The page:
3-D printer featured at Main Library
Now available for student use in the Main Library — 3-D printers.
allows individuals to make 3-D objects via a device that takes a file containing an electronic image of an object and uses a material to slowly build, layer-by-layer, a physical replica of object.
“Our printer creates an object out of plastic filament,” said Jonah Magar , MSU library’s Espresso Book Machine coordinator.
The filament is a plastic wire that’s an ethanol and corn-based biodegradable product. The printer melts the wire and the extruder takes the melted plastic and reforms it layer-by-layer.
It’s not as overwhelming as it sounds. Just as a conventional printer prints out, words that are typed on a computer screen line-by-line, a 3-D printer prints out an object in a software file line-by-line, from bottom to top.
The printers use software programs such as AutoCAD or SketchUP to get the template for their design, and different 3-D printers use different materials to create the mass of the end product. MSU’s printer uses melted plastic, but others use powders or melted steel.
That’s what makes the technology so appealing to so many fields. There is a seemingly endless amount of possibilities for its application to the real world.
“There are an amazing array of uses, we just have to make our imaginations think in that way,” said MSU’s future makerspace coordinator Erica Ervin, who will step into her new role next week. “It’s so new, we don’t know everything we can do with it yet.”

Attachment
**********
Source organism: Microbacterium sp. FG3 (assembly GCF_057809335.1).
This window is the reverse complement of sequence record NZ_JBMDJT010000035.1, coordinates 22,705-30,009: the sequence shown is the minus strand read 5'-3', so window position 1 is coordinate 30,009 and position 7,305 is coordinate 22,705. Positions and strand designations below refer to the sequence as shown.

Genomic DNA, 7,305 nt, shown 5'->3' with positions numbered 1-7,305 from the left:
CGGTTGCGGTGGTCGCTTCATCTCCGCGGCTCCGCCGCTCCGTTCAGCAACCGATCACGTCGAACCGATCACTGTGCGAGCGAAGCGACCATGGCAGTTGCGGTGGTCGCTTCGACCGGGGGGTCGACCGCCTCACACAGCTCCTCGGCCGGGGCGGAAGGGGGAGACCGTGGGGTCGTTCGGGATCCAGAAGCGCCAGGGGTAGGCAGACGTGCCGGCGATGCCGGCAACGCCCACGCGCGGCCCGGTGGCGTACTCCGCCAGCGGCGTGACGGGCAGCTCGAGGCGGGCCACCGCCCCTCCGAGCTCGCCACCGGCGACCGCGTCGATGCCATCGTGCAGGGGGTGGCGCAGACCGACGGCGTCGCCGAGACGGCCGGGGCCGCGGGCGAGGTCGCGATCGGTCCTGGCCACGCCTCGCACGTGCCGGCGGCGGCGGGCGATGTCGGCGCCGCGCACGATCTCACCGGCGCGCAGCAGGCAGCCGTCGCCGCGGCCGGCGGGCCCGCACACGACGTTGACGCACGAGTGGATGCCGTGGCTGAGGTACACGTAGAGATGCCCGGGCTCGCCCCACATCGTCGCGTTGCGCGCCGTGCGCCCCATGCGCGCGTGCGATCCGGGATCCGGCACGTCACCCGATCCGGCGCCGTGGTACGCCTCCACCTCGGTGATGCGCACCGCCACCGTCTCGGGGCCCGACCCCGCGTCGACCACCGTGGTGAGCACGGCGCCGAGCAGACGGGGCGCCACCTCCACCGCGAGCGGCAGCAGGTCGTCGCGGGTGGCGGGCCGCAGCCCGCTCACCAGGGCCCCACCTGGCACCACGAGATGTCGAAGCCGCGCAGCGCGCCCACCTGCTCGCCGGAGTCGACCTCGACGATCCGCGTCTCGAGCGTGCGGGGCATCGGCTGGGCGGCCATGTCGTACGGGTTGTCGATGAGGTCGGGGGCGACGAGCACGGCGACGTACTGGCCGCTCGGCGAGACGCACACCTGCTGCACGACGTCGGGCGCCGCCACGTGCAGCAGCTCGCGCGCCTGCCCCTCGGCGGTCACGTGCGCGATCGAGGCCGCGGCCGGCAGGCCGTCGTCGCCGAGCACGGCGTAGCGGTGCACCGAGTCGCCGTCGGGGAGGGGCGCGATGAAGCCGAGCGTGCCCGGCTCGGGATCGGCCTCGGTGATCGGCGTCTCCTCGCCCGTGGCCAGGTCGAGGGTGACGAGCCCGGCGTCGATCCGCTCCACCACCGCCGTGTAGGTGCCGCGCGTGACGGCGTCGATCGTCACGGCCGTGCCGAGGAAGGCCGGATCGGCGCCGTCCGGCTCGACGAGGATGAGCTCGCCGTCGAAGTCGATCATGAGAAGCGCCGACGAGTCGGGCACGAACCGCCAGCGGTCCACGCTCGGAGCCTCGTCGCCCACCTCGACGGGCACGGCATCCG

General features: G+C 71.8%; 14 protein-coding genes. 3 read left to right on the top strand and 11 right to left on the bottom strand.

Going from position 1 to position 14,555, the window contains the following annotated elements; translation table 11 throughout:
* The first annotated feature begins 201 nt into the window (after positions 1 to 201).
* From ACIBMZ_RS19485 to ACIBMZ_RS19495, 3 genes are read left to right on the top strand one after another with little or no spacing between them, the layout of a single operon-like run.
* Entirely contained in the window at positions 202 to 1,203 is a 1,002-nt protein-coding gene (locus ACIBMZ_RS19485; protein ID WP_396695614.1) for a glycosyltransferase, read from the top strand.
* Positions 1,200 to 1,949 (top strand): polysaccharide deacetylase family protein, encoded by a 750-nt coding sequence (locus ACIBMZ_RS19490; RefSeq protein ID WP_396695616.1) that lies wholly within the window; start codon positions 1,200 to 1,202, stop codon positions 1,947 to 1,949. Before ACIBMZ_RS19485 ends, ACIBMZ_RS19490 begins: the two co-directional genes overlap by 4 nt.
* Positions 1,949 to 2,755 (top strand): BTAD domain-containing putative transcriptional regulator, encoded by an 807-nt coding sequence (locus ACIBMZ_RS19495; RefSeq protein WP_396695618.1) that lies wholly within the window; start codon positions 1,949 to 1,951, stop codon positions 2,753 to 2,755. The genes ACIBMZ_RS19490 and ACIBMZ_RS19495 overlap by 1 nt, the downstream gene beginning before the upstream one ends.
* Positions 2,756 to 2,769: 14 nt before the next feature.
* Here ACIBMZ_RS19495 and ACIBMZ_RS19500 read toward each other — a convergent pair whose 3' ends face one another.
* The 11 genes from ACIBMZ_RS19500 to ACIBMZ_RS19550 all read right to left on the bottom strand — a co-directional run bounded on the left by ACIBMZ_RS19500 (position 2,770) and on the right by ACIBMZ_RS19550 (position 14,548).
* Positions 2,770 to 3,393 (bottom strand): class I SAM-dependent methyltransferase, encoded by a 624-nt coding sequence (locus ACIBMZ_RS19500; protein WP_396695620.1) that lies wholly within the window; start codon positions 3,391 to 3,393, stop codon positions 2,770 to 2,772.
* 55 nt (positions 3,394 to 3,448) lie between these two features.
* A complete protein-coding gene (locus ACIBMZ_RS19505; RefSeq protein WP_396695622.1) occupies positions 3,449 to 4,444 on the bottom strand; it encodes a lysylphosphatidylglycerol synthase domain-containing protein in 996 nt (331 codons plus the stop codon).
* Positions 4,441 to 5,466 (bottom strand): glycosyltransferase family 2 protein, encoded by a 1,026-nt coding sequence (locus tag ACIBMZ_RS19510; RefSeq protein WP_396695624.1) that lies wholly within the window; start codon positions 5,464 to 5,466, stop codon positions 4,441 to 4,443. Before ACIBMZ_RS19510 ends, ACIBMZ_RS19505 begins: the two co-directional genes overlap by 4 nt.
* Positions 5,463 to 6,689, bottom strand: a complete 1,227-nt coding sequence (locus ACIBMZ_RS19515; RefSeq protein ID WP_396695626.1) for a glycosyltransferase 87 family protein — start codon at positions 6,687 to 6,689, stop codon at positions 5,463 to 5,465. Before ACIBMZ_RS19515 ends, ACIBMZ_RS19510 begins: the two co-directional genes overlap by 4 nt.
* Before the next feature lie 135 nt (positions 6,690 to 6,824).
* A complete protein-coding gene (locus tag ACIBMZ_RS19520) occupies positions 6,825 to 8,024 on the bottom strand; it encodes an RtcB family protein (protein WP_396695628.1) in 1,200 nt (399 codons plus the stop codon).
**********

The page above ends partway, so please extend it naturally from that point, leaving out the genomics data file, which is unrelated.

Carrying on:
Ervin explained that from prosthetic arms and legs to car parts, almost anything can be created from a 3-D printer. MSU’s Makerbot Replicator doesn’t have the capability of the most advanced 3-D printers, but it can be used for education, said MSU entrepreneurship librarian Terence O’Neill.
“We’re trying to come up with examples of academically relevant things you can print,” O’Neill said.
O’Neill was using one of the library’s two new printers on Tuesday to create a scaled-down replica of the Taung Child, which is a well-known fossilized skull of an early human found in South Africa in the 1920s. Discovery of the Taung Child aided the theory that modern humans .
“I thought it would be a fantastic example of something you could print and have as an artifact that might mean something more than a photo, or to show a video or to just describe it,” O’Neill said of the reproduction. “If you’re telling its story and it’s part of your teaching, you could incorporate this in class — the actual replica.”
The printers are around $2,800 each, and Magar described the cost to print an object as “very reasonable.” He estimated O’Neill’s fossilized skull, a fairly complex project that took about four hours to print, would cost around $10.
Library staff are hoping students come in and think up their own items to print.